All-optical switches based on photonic crystal nanocavities

Takasumi Tanabe, Akihiko Shinya, and Masaya Notomi
Optical Science Laboratory

 Small cavities with strong light confinement (high-Q) can be fabricated by employing photonic crystals (PhCs) [1], whose dielectric is periodically modulated. In such small high-Q optical cavities, efficient all-optical modulation based on the light-matter interaction is expected because the photon density inside the cavity becomes extremely high. Silicon-based integrated optical circuits are regarded to have very high potential, due to the possibility of fusion with existing electrical devices. However, there has been some doubt as to whether active all-optical devices can satisfy certain requirements, such as low operation energy, high-speed operation, high switching contrast, and small device size. We will also have to be able to cascade them on-chip. No device meeting these requirements has been fabricated on silicon yet. Here, we demonstrated low operation energy and high-speed all-optical switching on silicon-chip based on a PhC high-Q nanocavity [Fig. 1 (top)].
 The resonant transmission spectrum of a fabricated device under the linear operation condition is shown in Fig. 1 (bottom). When the optical energy of the near-infrared light is converted to thermal energy through the two-photon absorption process, the center of the transmission spectrum of the nanocavity shifts because the refractive index is modulated. By utilizing this phenomena, ultra-low-energy switching operation of a few pJ (pico=10-12) is performed [2]. By utilizing refractive index modulation due to the carrier-plasma effect, further operation energy reduction and switching speed enhancement are expected. As shown on Fig. 2, the all-optical switching operation based on the carrier-plasma effect is demonstrated at few ten fJ (femto=10-15) effective energy with a speed higher than 100 ps [3]. In the case shown in the graph, continues-wave signal light whose wavelength is slightly detuned to shorter wavelength from Mode-S resonance is modulated with pulsed control light, which is Mode-C resonant. This energy value and the device size are the smallest yet reported for fast silicon all-optical active devices, and these are achieved owing to the high-Q and efficient coupling with waveguides that are simultaneously attained in our PhC nanocavities [2].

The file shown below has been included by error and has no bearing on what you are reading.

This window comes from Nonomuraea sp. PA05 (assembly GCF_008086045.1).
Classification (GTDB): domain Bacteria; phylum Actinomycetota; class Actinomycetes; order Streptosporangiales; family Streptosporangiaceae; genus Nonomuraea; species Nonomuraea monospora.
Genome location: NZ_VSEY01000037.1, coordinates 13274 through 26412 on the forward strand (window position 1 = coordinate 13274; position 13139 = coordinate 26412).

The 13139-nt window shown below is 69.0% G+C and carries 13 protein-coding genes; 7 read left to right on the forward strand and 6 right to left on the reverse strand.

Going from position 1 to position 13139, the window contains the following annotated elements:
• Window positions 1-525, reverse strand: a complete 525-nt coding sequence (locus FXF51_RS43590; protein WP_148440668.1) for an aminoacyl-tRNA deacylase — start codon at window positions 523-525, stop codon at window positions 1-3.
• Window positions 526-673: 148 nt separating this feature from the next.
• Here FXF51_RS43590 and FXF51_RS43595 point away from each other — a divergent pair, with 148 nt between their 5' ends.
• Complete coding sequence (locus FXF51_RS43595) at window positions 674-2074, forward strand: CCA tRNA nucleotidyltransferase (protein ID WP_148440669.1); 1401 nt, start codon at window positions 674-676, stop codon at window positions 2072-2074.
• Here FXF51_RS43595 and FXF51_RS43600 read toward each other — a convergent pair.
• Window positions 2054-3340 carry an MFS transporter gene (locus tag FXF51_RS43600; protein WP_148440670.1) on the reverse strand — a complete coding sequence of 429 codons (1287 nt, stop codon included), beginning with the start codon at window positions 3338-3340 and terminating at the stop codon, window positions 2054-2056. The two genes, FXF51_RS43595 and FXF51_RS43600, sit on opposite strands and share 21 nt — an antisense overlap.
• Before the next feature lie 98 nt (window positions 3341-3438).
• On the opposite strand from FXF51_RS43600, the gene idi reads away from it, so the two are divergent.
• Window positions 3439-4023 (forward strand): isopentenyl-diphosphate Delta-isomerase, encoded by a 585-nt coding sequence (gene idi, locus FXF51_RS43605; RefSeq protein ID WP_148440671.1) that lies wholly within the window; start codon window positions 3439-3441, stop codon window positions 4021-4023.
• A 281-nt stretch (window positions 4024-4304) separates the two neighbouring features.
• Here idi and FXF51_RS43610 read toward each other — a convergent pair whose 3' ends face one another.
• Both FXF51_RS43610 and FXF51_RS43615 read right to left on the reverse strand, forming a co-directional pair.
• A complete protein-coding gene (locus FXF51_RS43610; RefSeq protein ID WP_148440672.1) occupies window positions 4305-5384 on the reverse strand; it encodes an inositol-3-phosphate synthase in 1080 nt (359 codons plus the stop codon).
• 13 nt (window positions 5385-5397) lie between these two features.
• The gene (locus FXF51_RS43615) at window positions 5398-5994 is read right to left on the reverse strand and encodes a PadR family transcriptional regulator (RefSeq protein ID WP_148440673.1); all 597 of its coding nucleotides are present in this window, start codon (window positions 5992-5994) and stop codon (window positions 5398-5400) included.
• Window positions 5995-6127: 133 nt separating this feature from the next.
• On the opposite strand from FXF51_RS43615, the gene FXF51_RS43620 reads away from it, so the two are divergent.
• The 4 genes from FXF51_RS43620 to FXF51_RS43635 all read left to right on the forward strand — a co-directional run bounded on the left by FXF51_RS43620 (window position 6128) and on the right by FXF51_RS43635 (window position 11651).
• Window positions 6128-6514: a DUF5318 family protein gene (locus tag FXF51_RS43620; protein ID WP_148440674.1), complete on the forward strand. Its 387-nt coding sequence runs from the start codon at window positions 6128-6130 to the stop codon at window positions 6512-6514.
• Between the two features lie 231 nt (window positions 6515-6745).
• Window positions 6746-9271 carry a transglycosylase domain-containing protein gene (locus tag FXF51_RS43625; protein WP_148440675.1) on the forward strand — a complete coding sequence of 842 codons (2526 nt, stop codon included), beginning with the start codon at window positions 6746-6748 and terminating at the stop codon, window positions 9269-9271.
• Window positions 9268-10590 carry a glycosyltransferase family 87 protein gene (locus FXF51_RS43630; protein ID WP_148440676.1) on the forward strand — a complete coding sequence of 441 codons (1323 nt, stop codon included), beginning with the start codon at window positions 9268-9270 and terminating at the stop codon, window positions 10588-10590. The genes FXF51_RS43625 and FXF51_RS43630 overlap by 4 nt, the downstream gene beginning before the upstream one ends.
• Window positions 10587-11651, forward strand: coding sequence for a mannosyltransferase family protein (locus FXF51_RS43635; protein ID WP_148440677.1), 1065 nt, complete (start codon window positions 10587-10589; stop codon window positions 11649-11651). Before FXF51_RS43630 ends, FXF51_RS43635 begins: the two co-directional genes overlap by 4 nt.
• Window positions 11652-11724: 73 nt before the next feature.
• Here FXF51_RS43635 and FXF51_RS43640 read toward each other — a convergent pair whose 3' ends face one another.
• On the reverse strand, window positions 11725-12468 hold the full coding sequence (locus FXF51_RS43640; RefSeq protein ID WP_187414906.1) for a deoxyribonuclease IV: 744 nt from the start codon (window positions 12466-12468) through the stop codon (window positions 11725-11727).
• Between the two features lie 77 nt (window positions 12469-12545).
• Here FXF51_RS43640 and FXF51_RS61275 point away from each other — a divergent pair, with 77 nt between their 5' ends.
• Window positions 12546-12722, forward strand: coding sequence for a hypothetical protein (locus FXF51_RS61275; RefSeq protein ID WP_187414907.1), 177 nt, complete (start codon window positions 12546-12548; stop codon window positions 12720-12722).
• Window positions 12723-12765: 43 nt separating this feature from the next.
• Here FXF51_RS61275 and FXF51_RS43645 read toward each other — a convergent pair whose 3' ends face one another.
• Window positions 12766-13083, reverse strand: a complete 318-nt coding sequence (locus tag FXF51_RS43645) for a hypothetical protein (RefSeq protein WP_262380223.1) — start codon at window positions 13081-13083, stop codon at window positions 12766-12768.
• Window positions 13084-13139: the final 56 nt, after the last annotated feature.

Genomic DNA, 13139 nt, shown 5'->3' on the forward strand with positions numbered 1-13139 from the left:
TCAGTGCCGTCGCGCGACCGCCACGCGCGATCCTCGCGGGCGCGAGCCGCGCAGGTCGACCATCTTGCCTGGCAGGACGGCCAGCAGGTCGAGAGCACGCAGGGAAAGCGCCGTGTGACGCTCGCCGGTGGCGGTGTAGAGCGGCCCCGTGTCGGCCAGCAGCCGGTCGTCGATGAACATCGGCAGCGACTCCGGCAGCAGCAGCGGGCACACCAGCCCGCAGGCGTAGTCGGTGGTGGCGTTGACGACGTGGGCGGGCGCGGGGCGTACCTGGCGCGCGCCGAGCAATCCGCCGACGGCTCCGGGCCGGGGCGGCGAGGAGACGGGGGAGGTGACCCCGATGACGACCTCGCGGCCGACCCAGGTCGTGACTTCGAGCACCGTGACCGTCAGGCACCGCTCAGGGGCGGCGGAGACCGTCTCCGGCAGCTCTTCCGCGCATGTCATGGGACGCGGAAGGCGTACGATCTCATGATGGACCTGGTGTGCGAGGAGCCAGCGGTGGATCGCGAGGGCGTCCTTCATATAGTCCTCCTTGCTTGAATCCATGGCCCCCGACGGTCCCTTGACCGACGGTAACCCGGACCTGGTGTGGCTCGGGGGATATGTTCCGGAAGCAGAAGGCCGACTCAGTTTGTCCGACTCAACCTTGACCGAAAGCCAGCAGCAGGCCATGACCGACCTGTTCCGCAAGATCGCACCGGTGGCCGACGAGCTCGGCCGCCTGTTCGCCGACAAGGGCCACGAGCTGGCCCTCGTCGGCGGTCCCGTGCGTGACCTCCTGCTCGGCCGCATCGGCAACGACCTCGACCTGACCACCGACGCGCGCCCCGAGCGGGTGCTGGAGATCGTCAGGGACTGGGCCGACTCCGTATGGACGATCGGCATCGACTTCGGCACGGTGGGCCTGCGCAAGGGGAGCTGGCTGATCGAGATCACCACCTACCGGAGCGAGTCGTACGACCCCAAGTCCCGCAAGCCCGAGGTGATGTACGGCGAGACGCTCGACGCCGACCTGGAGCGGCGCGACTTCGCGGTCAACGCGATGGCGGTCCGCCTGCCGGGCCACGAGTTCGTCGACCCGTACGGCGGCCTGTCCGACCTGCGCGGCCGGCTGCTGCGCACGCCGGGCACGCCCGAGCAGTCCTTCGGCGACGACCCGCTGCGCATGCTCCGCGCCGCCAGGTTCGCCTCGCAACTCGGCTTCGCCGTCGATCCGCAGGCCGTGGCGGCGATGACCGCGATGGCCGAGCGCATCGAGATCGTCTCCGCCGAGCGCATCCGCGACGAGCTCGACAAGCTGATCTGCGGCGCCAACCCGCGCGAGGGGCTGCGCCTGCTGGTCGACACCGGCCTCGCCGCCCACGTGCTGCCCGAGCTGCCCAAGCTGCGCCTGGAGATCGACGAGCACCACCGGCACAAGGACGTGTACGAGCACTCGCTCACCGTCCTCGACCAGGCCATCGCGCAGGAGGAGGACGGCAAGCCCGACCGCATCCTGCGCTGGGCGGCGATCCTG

The present result opens the way to silicon photonics; namely, the possibility of practical high-speed, low-power, and high-density all-optical logic gate on-chip applications on a silicon PhC platform.
[1] M. Notomi et al., Opt. Express 12 (2004) 1551.
[2] M. Notomi et al., Opt. Express 13 (2005) 2678.
[3] T. Tanabe et al., CLEO/QELS2005,QDPA5, Baltimore (2005) .


Fig. 1. Electron microscope image of the silicon PhC nanocavity (top). Linear transmission spectrum (bottom).
Fig. 2. Recorded switching operation of the signal waveform as a function of the control pulse energy.

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